poolside pride

birmingham, alabama | june 2020
photography— laura walker. creative direction + wardrobe— basic. | videographyginnard archibald | styling— gabby holloway

HOPE WILL NEVER BE SILENT.


-harvey milk

on june 28th, 1969, new york city’s stonewall inn was raided. with the throwing of what is referred to as “the shot glass heard around the world,” marsha p. johnson began what would be a series of riots and protests that catapulted the LGBTQ awareness movement to a new level, empowering others to stand up for their civil rights...

"we can spend our lives letting the world tell us who we are. sane or insane. saints or sex addicts. heroes or victims. letting history tell us how good or bad we are. letting our past decide our future. or we can decide for ourselves. and maybe it's our job to invent something better."

-chuck palahnuick

there’s been a lot of lost potential in a world that wasn’t, but we’re more interested in the world that can be.


love is love. always.

you. do. you.

a note from photographer laura walker

on june 28th, 1969, new york city’s stonewall inn was raided. with the throwing of what is referred to as “the shot glass heard around the world,” marsha p. johnson began what would be a series of riots and protests that catapulted the LGBTQ awareness movement to a new level, empowering others to stand up for their civil rights. the following year, on the anniversary of the stonewall riots, demonstrations in major cities across the US began. parades and demonstrations promoted visibility of the LGBTQ community, helped raise awareness of AIDS and gained support for marriage equality. media coverage of these events helped accelerate the movement, and it began to transition into the beautiful celebrations of love and life that pride month is today.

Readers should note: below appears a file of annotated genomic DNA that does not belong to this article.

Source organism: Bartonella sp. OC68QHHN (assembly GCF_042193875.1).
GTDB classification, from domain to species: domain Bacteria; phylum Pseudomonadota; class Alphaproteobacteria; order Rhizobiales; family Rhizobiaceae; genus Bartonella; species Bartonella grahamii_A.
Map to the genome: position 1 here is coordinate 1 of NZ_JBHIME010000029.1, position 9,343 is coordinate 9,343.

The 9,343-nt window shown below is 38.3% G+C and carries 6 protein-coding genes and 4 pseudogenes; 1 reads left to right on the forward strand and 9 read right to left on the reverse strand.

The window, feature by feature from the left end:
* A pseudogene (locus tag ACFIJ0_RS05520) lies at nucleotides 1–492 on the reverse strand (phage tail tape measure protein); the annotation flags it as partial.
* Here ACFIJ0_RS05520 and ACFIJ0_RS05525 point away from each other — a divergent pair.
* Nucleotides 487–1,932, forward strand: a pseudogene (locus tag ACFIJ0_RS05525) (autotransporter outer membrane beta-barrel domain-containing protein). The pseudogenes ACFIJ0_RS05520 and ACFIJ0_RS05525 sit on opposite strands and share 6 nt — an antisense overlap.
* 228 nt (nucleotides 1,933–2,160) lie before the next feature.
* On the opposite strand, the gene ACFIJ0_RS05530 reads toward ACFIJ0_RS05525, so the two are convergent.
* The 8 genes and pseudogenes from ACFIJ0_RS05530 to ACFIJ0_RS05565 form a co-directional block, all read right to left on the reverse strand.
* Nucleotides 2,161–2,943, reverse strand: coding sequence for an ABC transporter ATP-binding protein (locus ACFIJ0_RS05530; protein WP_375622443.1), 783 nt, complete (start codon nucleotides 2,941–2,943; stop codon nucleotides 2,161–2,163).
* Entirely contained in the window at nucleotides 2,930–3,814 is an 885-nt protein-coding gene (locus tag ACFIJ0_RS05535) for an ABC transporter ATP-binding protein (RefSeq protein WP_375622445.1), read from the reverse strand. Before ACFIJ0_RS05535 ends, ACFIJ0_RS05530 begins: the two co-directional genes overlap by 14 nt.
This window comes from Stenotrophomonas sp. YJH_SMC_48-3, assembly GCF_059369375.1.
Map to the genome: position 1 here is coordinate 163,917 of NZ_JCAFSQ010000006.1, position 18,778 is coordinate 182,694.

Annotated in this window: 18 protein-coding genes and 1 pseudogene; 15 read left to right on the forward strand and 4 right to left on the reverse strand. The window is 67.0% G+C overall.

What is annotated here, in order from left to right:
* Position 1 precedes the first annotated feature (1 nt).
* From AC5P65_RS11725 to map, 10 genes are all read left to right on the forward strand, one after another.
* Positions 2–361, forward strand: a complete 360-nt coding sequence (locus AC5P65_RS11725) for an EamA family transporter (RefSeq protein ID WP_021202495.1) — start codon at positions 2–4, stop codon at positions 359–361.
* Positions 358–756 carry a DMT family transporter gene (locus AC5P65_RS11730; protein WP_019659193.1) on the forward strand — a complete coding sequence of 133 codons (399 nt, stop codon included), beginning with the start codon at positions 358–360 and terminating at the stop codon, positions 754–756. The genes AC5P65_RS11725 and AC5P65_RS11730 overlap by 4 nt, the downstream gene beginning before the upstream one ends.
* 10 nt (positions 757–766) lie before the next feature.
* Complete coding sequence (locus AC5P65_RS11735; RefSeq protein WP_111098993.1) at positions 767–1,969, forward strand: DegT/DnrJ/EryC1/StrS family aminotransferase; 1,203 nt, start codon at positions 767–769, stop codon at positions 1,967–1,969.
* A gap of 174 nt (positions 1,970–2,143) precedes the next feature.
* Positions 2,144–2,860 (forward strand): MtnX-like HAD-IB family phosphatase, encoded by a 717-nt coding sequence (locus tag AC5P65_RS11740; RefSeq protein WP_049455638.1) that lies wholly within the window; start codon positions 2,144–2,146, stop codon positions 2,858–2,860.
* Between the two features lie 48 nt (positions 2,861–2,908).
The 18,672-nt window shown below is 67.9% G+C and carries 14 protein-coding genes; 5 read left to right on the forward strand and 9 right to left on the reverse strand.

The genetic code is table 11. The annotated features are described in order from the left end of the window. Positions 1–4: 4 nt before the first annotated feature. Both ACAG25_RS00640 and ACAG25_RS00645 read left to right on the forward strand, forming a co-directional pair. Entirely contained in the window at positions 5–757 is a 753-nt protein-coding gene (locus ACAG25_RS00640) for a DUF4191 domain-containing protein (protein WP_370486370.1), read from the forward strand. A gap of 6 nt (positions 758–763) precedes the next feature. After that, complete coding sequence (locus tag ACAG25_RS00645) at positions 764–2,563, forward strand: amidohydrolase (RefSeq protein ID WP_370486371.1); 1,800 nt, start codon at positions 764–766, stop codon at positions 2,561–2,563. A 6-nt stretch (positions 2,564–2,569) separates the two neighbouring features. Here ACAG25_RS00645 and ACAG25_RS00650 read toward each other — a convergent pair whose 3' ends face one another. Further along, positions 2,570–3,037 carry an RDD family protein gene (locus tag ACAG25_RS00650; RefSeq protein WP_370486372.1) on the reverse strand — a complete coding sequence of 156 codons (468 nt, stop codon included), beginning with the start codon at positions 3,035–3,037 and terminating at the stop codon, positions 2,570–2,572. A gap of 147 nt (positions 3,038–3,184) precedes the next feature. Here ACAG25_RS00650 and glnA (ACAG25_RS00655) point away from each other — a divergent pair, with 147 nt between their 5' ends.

we know that the fight for both LGBTQ and racial equality is an ongoing one and the battle is in no way over, but there are so many accomplishments that can be celebrated and so many things about the past that will help continue to push this further into the future. for this month’s celebration of Pride, we took inspiration from a photographer of the famous and elite, slim aarons. In his words, he gained his fame, “photographing attractive people doing attractive things in attractive places.” his work romanticized the idea of life, leisure and beauty, peering into the life of his wealthy subjects.


we have taken slim’s romantic perspective and featured people who were being marginalized during aarons’ time, people who would likely never be in magazines like town and country or harper’s bazaar, and we captured them in such settings. elevating, celebrating and supporting every person, especially those who have been marginalized and underrepresented, is something we value. just as slim favored photographing the vibrant women with great personal style of the 60s and 70s, we have chosen some of our most vibrant and confidently beautiful friends in the LGBTQ community to shine and represent love, diversity and equality.